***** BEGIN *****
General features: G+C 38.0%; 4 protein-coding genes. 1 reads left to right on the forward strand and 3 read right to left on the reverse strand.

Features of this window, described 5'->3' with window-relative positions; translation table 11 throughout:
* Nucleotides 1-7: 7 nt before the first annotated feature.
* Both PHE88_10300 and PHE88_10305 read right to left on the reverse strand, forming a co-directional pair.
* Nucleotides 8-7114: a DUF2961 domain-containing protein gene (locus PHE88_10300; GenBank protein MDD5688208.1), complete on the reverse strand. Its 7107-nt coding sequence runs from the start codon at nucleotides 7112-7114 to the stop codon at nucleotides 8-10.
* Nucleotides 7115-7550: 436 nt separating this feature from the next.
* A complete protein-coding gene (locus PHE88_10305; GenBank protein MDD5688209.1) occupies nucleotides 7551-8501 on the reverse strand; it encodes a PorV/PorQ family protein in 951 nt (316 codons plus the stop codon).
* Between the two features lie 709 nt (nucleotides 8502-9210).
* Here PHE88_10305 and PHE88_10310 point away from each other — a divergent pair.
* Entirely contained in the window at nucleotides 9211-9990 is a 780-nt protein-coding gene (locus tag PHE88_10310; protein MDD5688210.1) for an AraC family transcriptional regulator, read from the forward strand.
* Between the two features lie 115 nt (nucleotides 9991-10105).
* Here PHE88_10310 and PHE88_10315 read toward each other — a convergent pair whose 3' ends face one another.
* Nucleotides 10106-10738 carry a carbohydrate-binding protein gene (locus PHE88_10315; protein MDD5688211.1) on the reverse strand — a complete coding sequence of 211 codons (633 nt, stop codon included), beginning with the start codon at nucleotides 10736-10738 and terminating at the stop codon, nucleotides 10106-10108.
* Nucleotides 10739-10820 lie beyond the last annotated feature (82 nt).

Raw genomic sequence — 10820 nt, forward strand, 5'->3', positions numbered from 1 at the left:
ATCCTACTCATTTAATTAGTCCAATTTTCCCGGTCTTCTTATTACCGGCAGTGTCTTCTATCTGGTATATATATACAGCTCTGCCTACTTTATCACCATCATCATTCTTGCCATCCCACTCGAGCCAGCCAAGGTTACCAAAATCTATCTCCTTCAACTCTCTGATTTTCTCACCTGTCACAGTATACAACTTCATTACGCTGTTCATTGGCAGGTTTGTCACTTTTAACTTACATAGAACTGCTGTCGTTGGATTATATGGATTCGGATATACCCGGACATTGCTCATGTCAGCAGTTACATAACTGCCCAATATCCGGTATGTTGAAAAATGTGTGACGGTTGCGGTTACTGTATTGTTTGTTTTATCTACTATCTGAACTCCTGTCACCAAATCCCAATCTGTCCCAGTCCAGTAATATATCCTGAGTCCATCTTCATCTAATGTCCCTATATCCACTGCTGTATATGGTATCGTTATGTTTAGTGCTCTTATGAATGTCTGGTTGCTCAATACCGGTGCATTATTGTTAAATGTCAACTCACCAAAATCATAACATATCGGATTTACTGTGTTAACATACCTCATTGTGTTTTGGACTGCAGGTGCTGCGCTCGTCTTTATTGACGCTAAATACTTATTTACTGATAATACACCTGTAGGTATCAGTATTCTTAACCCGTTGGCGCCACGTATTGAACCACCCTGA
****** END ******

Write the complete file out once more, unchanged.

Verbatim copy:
General features: G+C 38.0%; 4 protein-coding genes. 1 reads left to right on the forward strand and 3 read right to left on the reverse strand.

Features of this window, described 5'->3' with window-relative positions; translation table 11 throughout:
* Nucleotides 1-7: 7 nt before the first annotated feature.
* Both PHE88_10300 and PHE88_10305 read right to left on the reverse strand, forming a co-directional pair.
* Nucleotides 8-7114: a DUF2961 domain-containing protein gene (locus PHE88_10300; GenBank protein MDD5688208.1), complete on the reverse strand. Its 7107-nt coding sequence runs from the start codon at nucleotides 7112-7114 to the stop codon at nucleotides 8-10.
* Nucleotides 7115-7550: 436 nt separating this feature from the next.
* A complete protein-coding gene (locus PHE88_10305; GenBank protein MDD5688209.1) occupies nucleotides 7551-8501 on the reverse strand; it encodes a PorV/PorQ family protein in 951 nt (316 codons plus the stop codon).
* Between the two features lie 709 nt (nucleotides 8502-9210).
* Here PHE88_10305 and PHE88_10310 point away from each other — a divergent pair.
* Entirely contained in the window at nucleotides 9211-9990 is a 780-nt protein-coding gene (locus tag PHE88_10310; protein MDD5688210.1) for an AraC family transcriptional regulator, read from the forward strand.
* Between the two features lie 115 nt (nucleotides 9991-10105).
* Here PHE88_10310 and PHE88_10315 read toward each other — a convergent pair whose 3' ends face one another.
* Nucleotides 10106-10738 carry a carbohydrate-binding protein gene (locus PHE88_10315; protein MDD5688211.1) on the reverse strand — a complete coding sequence of 211 codons (633 nt, stop codon included), beginning with the start codon at nucleotides 10736-10738 and terminating at the stop codon, nucleotides 10106-10108.
* Nucleotides 10739-10820 lie beyond the last annotated feature (82 nt).

Raw genomic sequence — 10820 nt, forward strand, 5'->3', positions numbered from 1 at the left:
ATCCTACTCATTTAATTAGTCCAATTTTCCCGGTCTTCTTATTACCGGCAGTGTCTTCTATCTGGTATATATATACAGCTCTGCCTACTTTATCACCATCATCATTCTTGCCATCCCACTCGAGCCAGCCAAGGTTACCAAAATCTATCTCCTTCAACTCTCTGATTTTCTCACCTGTCACAGTATACAACTTCATTACGCTGTTCATTGGCAGGTTTGTCACTTTTAACTTACATAGAACTGCTGTCGTTGGATTATATGGATTCGGATATACCCGGACATTGCTCATGTCAGCAGTTACATAACTGCCCAATATCCGGTATGTTGAAAAATGTGTGACGGTTGCGGTTACTGTATTGTTTGTTTTATCTACTATCTGAACTCCTGTCACCAAATCCCAATCTGTCCCAGTCCAGTAATATATCCTGAGTCCATCTTCATCTAATGTCCCTATATCCACTGCTGTATATGGTATCGTTATGTTTAGTGCTCTTATGAATGTCTGGTTGCTCAATACCGGTGCATTATTGTTAAATGTCAACTCACCAAAATCATAACATATCGGATTTACTGTGTTAACATACCTCATTGTGTTTTGGACTGCAGGTGCTGCGCTCGTCTTTATTGACGCTAAATACTTATTTACTGATAATACACCTGTAGGTATCAGTATTCTTAACCCGTTGGCGCCACGTATTGAACCACCCTGA